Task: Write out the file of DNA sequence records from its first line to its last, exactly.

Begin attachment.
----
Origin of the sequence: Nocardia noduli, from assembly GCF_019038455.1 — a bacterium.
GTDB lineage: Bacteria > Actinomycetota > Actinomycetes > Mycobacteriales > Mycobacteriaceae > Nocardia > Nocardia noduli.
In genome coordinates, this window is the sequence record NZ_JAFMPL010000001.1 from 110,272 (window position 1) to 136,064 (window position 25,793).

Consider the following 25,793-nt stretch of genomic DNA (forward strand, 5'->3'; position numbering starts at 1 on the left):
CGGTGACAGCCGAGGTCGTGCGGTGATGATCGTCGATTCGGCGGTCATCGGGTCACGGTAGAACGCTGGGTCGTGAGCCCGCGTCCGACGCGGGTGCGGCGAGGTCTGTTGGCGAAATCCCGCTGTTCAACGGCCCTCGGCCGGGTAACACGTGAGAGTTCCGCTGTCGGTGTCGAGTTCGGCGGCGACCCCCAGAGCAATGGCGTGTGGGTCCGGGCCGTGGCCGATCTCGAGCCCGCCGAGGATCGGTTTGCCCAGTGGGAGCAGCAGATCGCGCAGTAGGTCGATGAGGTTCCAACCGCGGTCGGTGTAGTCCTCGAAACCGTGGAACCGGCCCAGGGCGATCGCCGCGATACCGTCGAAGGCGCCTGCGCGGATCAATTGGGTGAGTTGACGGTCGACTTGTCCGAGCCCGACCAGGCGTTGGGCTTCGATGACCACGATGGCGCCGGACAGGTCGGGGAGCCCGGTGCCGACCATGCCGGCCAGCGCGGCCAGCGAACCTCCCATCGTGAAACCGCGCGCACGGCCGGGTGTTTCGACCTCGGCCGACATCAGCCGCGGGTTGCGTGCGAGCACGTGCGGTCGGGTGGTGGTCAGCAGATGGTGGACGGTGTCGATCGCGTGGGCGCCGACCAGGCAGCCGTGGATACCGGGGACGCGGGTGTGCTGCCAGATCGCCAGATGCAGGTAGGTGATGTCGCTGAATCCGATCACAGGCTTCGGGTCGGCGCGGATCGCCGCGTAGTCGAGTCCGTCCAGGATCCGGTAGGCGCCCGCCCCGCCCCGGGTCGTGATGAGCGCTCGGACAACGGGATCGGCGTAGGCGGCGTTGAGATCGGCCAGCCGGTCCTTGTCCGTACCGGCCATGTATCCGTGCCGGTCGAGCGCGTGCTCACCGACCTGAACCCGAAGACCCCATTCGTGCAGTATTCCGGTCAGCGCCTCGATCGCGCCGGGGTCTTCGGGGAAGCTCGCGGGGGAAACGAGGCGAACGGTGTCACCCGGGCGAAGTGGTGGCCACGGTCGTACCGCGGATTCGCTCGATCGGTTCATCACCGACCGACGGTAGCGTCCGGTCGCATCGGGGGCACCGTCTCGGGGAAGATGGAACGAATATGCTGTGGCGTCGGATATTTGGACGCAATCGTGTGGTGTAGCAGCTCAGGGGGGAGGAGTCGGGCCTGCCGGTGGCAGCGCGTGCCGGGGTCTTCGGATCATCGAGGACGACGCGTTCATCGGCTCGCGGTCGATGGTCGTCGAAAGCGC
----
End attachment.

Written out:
Origin of the sequence: Nocardia noduli, from assembly GCF_019038455.1 — a bacterium.
GTDB lineage: Bacteria > Actinomycetota > Actinomycetes > Mycobacteriales > Mycobacteriaceae > Nocardia > Nocardia noduli.
In genome coordinates, this window is the sequence record NZ_JAFMPL010000001.1 from 110,272 (window position 1) to 136,064 (window position 25,793).

Consider the following 25,793-nt stretch of genomic DNA (forward strand, 5'->3'; position numbering starts at 1 on the left):
CGGTGACAGCCGAGGTCGTGCGGTGATGATCGTCGATTCGGCGGTCATCGGGTCACGGTAGAACGCTGGGTCGTGAGCCCGCGTCCGACGCGGGTGCGGCGAGGTCTGTTGGCGAAATCCCGCTGTTCAACGGCCCTCGGCCGGGTAACACGTGAGAGTTCCGCTGTCGGTGTCGAGTTCGGCGGCGACCCCCAGAGCAATGGCGTGTGGGTCCGGGCCGTGGCCGATCTCGAGCCCGCCGAGGATCGGTTTGCCCAGTGGGAGCAGCAGATCGCGCAGTAGGTCGATGAGGTTCCAACCGCGGTCGGTGTAGTCCTCGAAACCGTGGAACCGGCCCAGGGCGATCGCCGCGATACCGTCGAAGGCGCCTGCGCGGATCAATTGGGTGAGTTGACGGTCGACTTGTCCGAGCCCGACCAGGCGTTGGGCTTCGATGACCACGATGGCGCCGGACAGGTCGGGGAGCCCGGTGCCGACCATGCCGGCCAGCGCGGCCAGCGAACCTCCCATCGTGAAACCGCGCGCACGGCCGGGTGTTTCGACCTCGGCCGACATCAGCCGCGGGTTGCGTGCGAGCACGTGCGGTCGGGTGGTGGTCAGCAGATGGTGGACGGTGTCGATCGCGTGGGCGCCGACCAGGCAGCCGTGGATACCGGGGACGCGGGTGTGCTGCCAGATCGCCAGATGCAGGTAGGTGATGTCGCTGAATCCGATCACAGGCTTCGGGTCGGCGCGGATCGCCGCGTAGTCGAGTCCGTCCAGGATCCGGTAGGCGCCCGCCCCGCCCCGGGTCGTGATGAGCGCTCGGACAACGGGATCGGCGTAGGCGGCGTTGAGATCGGCCAGCCGGTCCTTGTCCGTACCGGCCATGTATCCGTGCCGGTCGAGCGCGTGCTCACCGACCTGAACCCGAAGACCCCATTCGTGCAGTATTCCGGTCAGCGCCTCGATCGCGCCGGGGTCTTCGGGGAAGCTCGCGGGGGAAACGAGGCGAACGGTGTCACCCGGGCGAAGTGGTGGCCACGGTCGTACCGCGGATTCGCTCGATCGGTTCATCACCGACCGACGGTAGCGTCCGGTCGCATCGGGGGCACCGTCTCGGGGAAGATGGAACGAATATGCTGTGGCGTCGGATATTTGGACGCAATCGTGTGGTGTAGCAGCTCAGGGGGGAGGAGTCGGGCCTGCCGGTGGCAGCGCGTGCCGGGGTCTTCGGATCATCGAGGACGACGCGTTCATCGGCTCGCGGTCGATGGTCGTCGAAAGCGC